As highlighted in this prior post [6], in May 2018 the DOJ announced a “non-piling” policy stating:

“The Department should … endeavor, as appropriate, to coordinate with and consider the amount of fines, penalties, and/or forfeiture paid to other federal, state, local, or foreign enforcement authorities that are seeking to resolve a case with a company for the same misconduct.”

Granted, in most of the enforcement actions highlighted above there were credits or offsets in terms of U.S. FCPA settlement amounts for related foreign law enforcement actions. Yet, as highlighted in prior posts here [7] and here [8] “piling on” is precisely what the DOJ is doing when it brings an FCPA enforcement action against a foreign company located in an OECD Country that is also subject to prosecution in its “home” jurisdiction.

The bigger question is whether the above examples should have been instances in which the U.S. simply backed away because of the related foreign law enforcement action?

For a prior post posing the same general question see here [9] ” “non-U.S. efforts to prosecute overseas bribery are hampered by the absence of clear, credible statements from U.S. prosecutors that they will desist from prosecuting if a local prosecutor does so in good faith” as well as FCPA Flash podcasts here [10] (Bruce Yannet – Debevoise & Plimpton), here [11] Robert Luskin (Paul Hastings) and here [12] David Bitkower (Jenner and Block and former DOJ Principal Deputy Assistant Attorney General for the Criminal Division).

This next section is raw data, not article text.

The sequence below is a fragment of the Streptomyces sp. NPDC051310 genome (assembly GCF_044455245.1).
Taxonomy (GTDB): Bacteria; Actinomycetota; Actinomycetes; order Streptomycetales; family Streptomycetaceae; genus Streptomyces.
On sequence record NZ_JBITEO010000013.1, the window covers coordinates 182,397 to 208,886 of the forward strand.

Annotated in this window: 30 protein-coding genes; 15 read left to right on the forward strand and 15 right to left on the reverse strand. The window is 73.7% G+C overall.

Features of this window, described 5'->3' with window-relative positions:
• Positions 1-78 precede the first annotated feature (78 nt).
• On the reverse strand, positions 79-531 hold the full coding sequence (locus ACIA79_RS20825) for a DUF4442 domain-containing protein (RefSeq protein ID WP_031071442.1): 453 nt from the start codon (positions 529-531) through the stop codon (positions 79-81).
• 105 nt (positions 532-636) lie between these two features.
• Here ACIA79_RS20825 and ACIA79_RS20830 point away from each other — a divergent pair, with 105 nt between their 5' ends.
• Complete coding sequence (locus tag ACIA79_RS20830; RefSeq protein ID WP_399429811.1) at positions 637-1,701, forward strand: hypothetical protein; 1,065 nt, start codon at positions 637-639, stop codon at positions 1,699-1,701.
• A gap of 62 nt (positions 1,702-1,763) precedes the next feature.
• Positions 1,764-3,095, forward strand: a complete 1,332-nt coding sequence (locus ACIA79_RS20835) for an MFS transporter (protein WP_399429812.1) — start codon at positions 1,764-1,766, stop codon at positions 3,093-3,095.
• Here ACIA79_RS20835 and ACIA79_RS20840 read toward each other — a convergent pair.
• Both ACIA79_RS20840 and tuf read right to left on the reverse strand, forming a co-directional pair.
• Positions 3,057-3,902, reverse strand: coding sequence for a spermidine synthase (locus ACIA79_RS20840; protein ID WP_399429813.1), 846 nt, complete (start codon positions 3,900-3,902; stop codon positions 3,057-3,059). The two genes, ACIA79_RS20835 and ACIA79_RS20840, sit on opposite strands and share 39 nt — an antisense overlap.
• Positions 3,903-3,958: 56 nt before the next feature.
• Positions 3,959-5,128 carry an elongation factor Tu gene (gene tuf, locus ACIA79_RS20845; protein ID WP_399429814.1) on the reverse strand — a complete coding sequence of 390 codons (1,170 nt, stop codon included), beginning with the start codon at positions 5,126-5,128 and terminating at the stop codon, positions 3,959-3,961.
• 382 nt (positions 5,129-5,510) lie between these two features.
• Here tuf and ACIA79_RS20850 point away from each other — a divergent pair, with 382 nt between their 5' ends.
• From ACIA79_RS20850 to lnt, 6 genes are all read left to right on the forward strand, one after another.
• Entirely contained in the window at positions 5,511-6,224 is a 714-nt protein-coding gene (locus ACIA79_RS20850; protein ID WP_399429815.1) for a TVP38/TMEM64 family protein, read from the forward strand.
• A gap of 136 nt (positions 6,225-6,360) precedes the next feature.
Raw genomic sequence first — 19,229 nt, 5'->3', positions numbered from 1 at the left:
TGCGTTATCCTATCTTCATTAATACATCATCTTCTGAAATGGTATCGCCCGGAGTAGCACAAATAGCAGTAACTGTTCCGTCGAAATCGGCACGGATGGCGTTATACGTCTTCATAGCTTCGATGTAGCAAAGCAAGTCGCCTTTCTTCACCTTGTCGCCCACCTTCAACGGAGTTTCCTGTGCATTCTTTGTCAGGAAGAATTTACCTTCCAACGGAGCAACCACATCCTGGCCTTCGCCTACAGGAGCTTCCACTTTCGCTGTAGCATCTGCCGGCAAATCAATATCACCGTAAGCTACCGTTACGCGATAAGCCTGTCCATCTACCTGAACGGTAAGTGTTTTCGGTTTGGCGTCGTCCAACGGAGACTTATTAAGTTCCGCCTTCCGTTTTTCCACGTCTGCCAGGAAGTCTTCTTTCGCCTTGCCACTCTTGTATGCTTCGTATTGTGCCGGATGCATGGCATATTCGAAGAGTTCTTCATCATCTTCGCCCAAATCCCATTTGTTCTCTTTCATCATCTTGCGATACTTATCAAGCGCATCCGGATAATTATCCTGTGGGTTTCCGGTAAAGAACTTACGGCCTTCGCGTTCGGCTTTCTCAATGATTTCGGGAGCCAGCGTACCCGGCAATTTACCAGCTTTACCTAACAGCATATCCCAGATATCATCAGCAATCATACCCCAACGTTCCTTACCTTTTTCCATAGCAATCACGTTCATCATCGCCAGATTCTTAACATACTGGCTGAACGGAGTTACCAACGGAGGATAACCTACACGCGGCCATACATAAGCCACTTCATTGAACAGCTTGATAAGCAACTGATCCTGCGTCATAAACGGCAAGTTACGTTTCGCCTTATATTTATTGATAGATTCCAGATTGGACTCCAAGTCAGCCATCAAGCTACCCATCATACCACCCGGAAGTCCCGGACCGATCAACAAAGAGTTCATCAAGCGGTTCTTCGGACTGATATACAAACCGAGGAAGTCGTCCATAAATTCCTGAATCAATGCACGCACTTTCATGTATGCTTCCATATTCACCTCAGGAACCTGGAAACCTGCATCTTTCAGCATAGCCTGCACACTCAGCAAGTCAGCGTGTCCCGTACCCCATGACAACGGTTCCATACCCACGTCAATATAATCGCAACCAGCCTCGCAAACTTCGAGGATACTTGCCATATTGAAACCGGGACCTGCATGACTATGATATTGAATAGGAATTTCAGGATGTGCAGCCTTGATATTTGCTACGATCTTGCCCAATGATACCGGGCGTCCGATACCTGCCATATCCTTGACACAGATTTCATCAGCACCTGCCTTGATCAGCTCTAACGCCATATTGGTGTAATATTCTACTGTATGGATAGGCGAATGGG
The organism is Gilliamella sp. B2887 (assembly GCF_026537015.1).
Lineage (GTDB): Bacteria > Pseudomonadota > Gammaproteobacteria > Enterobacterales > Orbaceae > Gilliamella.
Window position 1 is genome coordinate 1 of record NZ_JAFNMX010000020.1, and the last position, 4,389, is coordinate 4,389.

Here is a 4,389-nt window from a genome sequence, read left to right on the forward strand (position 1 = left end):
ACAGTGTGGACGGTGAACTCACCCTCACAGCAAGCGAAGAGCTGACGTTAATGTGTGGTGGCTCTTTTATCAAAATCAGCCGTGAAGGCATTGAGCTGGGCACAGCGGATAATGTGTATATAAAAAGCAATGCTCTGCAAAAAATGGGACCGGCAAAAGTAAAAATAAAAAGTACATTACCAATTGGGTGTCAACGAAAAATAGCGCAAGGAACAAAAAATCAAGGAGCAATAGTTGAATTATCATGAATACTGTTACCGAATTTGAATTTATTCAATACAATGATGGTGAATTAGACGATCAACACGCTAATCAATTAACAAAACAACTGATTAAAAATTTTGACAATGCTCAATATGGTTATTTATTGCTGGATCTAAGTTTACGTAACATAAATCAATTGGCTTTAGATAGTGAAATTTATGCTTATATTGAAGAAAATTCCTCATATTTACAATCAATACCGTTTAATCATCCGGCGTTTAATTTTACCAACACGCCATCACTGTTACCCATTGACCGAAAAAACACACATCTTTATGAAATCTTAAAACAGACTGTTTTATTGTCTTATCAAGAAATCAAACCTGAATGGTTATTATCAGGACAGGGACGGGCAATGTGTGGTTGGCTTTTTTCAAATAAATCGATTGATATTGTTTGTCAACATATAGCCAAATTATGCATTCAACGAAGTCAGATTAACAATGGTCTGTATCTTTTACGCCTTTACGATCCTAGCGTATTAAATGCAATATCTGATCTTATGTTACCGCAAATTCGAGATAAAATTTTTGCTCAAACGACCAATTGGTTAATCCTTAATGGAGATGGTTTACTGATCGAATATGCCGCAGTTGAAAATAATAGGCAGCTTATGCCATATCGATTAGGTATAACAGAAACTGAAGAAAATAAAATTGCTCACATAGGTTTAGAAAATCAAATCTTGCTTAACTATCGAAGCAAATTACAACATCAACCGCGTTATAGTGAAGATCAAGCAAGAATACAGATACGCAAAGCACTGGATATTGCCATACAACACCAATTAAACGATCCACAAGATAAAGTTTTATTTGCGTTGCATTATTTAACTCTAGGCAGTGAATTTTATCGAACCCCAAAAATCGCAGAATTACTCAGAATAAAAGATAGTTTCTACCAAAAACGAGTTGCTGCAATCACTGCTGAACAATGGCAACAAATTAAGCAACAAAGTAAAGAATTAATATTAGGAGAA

In the minds of some [13], FCPA enforcement has become a convenient cash cow for the U.S. government. The above enforcement actions in 2018 against foreign companies, which resulted in approximately $715 million flowing into the U.S. treasury, only amplify these concerns.

From a historical perspective, it is worth noting that part of the FCPA reform discussion in the 1980’s were bills – introduced by Democrats – seeking to waive the FCPA’s provisions “in the case of any country which the Attorney General has certified to have (1) effective bribery or corruption statutes; and (2) an established record of aggressive enforcement of such statutes.” (See S. 1797, Competitive America Trade Reform Act of 1985, introduced on October 29, 1985 by Senator Gary Hart (D-CO) and H.R. 3813, Competitive America Trade Reform Act of 1985, introduced on November 21, 1985 by Representative Vic Fazio (D-CA)).

While waiving the FCPA’s provisions – as those bills sought to do – does not seem like a good idea, perhaps the time has come with the maturity of the OECD Convention – for U.S. enforcement agencies to adopt a policy of not bringing FCPA enforcement actions against foreign companies from peer OECD Convention countries.